The Rise and Fall of the Soul and Self: An Intellectual History of Personal Identity
By Raymond Martin and John Barresi
383 pages (Paperback)
There is perhaps no discussion more infused with controversy than that of personal identity—that theory concerned with what makes a person the same or different over time.
Personal identity is a topic nearly as old as time, and as Raymond Martin and John Barresi remind us in The Rise and Fall of the Soul and Self, it is probably that idea which first plagued the Neanderthals, whose grave plots reflect the postmortem concern for the afterlife.
Get the atheist in the room with the theist and inevitably the story turns to the discussion of whether this life is all there is or whether life continues on after death. “If with merely human hopes I fought with wild animals at Ephesus,” writes the apostle Paul, “what would I have gained by it? If the dead are not raised, ‘Let us eat and drink, for tomorrow we die’” (1 Cor. 15:32).
This is the stuff of personal identity. Are we humans merely sophisticated animals or are we something else? Do we consist of matter only, or are we also immaterial and soulish or even an illusion? Will there be a resurrection of the body, or will we return to the earth as dust?
The Rise and Fall of the Soul and Self is a clearly written guide to the conversation as it spans millennia. The writers tell us up front that their goal is “to tell everything that happened that is relevant and helpful to understanding why theory [of personal identity] followed the course that it did” and what this can “tell us about the enterprise of human self-understanding.”
Carefully weaving in and out of different schools of thought and tracing the intellectual history of a discussion, Martin and Barresi provide an excellent overview of the complexities of the idea of personal identity without being bogged down by the minutia of detail or caught by tantalizing rabbit trails. And while this provides for a fluid text, it can, however, leave the reader asking for more.
From ancient dualism (humans are body and soul) to contemporary discussions of neuroscience—even raising the discussion of the split-brain and personal identity—the authors give the reader a lucid overview that will be of interest to the student of philosophy. When examining the question of what has happened in the history of personal identity, the historical reigns with little personal judgment, but the authors are not afraid of providing their own final take on what it all means at the end.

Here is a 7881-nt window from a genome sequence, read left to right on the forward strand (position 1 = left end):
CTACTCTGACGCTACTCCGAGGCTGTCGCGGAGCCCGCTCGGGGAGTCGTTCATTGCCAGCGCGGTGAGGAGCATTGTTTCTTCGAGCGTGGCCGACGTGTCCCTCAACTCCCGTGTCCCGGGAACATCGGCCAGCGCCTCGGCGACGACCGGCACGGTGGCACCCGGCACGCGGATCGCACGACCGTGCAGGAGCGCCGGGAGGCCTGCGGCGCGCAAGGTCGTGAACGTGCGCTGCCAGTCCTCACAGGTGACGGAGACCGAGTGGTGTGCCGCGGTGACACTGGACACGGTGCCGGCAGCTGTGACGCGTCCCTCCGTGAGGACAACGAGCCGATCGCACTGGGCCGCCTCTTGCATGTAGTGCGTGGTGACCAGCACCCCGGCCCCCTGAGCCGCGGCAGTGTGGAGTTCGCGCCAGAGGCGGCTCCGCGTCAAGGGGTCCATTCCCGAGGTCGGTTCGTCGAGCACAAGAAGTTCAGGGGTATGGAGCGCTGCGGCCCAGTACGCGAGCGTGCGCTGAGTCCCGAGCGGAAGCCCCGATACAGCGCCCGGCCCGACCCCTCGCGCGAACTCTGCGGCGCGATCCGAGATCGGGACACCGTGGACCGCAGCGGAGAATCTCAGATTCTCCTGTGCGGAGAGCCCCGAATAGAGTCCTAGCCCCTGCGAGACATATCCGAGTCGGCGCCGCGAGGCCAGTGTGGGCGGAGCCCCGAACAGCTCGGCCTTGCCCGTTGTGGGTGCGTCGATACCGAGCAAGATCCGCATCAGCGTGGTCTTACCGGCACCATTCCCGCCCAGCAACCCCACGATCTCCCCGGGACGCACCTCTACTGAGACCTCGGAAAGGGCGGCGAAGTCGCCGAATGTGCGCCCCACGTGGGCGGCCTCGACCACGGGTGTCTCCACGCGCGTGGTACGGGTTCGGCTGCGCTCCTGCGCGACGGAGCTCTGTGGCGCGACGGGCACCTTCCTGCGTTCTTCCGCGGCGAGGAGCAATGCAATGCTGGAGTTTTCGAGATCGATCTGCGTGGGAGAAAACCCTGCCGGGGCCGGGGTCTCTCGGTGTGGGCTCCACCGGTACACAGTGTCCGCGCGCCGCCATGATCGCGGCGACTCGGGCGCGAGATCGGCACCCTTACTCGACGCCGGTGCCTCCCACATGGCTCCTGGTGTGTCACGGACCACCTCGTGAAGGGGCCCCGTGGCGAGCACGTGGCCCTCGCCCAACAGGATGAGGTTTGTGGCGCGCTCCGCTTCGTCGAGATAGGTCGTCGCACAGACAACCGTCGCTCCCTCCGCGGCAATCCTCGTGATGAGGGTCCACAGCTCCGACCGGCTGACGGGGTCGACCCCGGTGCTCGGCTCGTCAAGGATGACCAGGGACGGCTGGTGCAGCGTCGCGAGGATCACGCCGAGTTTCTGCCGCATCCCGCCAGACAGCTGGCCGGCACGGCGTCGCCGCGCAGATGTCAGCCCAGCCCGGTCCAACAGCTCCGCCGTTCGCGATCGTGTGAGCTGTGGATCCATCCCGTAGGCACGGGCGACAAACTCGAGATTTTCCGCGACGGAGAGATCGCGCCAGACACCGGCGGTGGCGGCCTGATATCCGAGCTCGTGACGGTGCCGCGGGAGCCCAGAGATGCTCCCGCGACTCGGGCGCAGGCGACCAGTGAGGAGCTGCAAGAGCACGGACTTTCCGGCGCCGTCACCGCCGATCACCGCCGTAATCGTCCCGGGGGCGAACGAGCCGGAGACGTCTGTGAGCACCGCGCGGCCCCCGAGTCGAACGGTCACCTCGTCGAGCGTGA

“From our vantage point, it is hard not to read the history of theories of the self and personal identity as a story of how religious dogma can retard scientific understanding,” they write. “Christianity is primarily responsible, with its dogma of resurrection and its decision to cast its theology in a Platonic mold.”
Without Christianity, the authors believe that dualism would have lost its “vicelike grip on the imagination of European thinkers.” The authors rest their conclusions on the mystery of a unified, but material self.
“At the end of the day, it is clear, just as it always was, that each of us humans is indeed fairly unified, just as we always thought that we were. But we are not unified by the soul or the self. We are unified by our bodies. Some day we may understand how.”
This conclusion will not satisfy all, though there are Christian materialists who would agree up to a point. Still, before one runs off to counter that we are unified by soul, it should be remembered that this seemingly simple solution has proved difficult for theologians to reconcile. How does the soul connect or interact with the body? Is the connection a direct divine action or are their third party natures mediating between body and soul?
For humanity, the authors conclude, the story of personal identity is “centrally,” that “story of humankind’s attempt to elevate itself above the rest of the natural world, and it is the story of how that attempt has failed.”
For more discussion on the nature of personal identity and the self, see my review of Kevin J. Corcoran’s book, Rethinking Human Nature: A Christian Materialist Alternative to the Soul and Minds and Gods: The Cognitive Foundations of Religion. For a helpful discussion on personal identity, see the Philosophy Bites conversation with Christopher Shields.